The last decade has seen an unprecedented growth in technology, which has paved the way for internet globalization and given new meaning to the term “international commerce”. Consequently, the digital highway has become populated with modern day highwaymen out for a fast buck. These rogues, known as “cybersquatters”, are individuals who register domain name addresses with the primary purpose of reselling them. Therefore, trademark holders are forced to pay these cybersquatters a substantial amount of money in order to get back a domain name making use of their trademark.  When cybersquatting first reared its ugly head, the only ammunition that trademark holders had was traditional theories based on trademark law. However, these proved to be insufficient in the wake of internet technology, thus necessitating the creation of new enforcement mechanisms. Hence, the Anti-Cybersquatting Consumer Protection Act (ACPA) was enacted.

In enacting the ACPA, Congress was attempting to create a bright-line rule that would clearly resolve cybersquatting disputes. However, what it has also done is create uncertainty in many cases.  Granted, the Act is useful in cases involving obvious bad faith.  But where the circumstances surrounding bad faith are unclear, the Act is less helpful. In determining bad faith, one of the more important factors in the Act is whether the defendant “offered to transfer, sell, or otherwise assign the domain name to the mark owner or any third party for financial gain without having used, or having an intent to use, the domain name in the bona fide offering of any goods or services.” The difficulty comes in where the court has to determine whether a defendant intended to use the domain name.  It would be very difficult to say with any certainty that someone did not intend to use a name.  It is possible that a defendant registered a domain name with the intention of offering goods and services, but later decided that the business venture was not economically viable.  In this situation, it would make sense to sell the domain name if there were any takers.  However, it is also plausible that the defendant will not be able to prove that it had plans to start a business.  The court might then infer bad faith in a situation where the defendant was nothing more than conscientious in promptly registering a domain name.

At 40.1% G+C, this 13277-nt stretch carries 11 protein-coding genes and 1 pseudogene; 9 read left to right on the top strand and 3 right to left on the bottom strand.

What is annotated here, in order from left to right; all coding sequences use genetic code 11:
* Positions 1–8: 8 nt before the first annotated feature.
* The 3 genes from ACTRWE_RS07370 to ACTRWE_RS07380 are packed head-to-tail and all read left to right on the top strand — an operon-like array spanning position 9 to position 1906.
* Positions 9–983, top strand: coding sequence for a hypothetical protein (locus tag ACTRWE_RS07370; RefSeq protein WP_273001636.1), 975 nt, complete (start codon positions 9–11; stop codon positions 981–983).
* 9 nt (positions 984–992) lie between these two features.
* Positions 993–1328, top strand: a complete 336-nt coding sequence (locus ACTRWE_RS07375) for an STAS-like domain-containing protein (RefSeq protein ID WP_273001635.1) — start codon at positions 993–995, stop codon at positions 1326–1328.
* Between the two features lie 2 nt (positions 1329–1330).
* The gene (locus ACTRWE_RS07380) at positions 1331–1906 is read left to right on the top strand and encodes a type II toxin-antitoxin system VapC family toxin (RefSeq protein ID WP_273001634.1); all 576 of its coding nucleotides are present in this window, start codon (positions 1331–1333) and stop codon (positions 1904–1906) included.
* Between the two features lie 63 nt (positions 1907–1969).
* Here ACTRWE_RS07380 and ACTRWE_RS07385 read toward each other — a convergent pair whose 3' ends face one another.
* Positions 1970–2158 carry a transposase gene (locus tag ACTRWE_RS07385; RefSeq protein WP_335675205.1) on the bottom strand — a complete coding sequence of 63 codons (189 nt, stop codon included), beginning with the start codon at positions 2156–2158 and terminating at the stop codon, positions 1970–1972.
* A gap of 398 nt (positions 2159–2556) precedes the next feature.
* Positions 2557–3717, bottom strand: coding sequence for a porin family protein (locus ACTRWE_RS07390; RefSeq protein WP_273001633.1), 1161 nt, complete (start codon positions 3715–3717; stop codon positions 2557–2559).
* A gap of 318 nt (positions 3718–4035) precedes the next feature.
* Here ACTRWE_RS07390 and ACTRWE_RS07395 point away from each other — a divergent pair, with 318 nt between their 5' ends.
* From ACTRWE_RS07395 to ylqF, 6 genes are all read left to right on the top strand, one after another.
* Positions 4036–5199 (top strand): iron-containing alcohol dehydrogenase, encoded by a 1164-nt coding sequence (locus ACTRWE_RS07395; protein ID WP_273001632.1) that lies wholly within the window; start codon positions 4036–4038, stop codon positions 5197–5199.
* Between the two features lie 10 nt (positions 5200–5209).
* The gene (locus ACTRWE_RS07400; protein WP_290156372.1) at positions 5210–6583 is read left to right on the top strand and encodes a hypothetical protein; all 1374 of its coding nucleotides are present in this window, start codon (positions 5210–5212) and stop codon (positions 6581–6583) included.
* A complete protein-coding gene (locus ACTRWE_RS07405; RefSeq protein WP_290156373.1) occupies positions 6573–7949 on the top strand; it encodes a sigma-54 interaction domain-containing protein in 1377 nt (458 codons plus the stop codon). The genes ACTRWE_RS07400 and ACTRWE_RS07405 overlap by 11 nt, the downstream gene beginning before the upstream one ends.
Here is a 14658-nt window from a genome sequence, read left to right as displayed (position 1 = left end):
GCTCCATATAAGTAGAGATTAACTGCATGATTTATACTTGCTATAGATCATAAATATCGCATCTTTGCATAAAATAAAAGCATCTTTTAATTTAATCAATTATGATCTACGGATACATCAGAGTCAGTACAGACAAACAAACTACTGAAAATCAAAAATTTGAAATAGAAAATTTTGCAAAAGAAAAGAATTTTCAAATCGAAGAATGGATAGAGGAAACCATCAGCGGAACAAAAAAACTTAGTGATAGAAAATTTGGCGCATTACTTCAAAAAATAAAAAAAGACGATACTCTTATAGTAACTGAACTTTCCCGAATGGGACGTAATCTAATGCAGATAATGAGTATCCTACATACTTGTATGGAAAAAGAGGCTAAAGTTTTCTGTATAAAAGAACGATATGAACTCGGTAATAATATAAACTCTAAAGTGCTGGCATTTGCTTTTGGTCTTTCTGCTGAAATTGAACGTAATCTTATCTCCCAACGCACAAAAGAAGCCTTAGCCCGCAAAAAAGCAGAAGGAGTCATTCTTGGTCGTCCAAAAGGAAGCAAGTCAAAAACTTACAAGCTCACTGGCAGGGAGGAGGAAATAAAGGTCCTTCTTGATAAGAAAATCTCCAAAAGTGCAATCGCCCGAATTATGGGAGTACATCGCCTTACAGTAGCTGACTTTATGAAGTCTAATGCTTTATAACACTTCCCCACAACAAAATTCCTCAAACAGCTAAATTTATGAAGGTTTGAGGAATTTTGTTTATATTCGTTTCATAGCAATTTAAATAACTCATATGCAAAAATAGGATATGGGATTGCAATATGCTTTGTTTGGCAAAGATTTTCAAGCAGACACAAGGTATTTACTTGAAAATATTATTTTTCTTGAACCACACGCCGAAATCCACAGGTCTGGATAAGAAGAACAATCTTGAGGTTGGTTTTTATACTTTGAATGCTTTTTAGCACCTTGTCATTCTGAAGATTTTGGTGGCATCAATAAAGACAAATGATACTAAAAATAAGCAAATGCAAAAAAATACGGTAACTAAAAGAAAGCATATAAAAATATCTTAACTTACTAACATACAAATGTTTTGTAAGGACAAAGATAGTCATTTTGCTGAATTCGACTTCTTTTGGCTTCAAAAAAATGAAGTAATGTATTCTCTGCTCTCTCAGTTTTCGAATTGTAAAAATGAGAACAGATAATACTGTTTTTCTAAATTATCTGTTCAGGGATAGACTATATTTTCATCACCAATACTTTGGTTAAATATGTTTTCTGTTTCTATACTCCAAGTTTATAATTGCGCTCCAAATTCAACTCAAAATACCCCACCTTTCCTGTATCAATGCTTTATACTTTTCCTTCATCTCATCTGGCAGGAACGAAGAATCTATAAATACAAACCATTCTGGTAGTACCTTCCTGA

It is easy to see how a defendant can be snagged in the cybersquatting net when it had no bad faith intentions to begin with. More important, a defendant’s use of a domain name may not even infringe on a valid trademark. Trademark law in the U.S. is complex with many factors that need to be considered before superior rights are determined. But the problem with the concept of cybersquatting is that it assumes that one of the parties has to be the “bad guy” (usually the domain name registrant). The ACPA can be used to pressure a defendant into giving up a domain name in what is known as “reverse cybersquatting,” and it can be a powerful bullying tool given the substantial penalties that the ACPA inflicts on cybersquatters.

So in the event you receive a cease and desist letter from a business claiming that you wrongfully registered a domain name that infringes on their trademark, do not automatically cave in to the pressure. You need to seek the advice of trademark counsel if you registered the domain name in good faith. You may in fact have superior rights to both the domain name as well as the trademark itself. It could very well be that the accuser is trying to bully you into giving up a domain name that it did not have the foresight to register.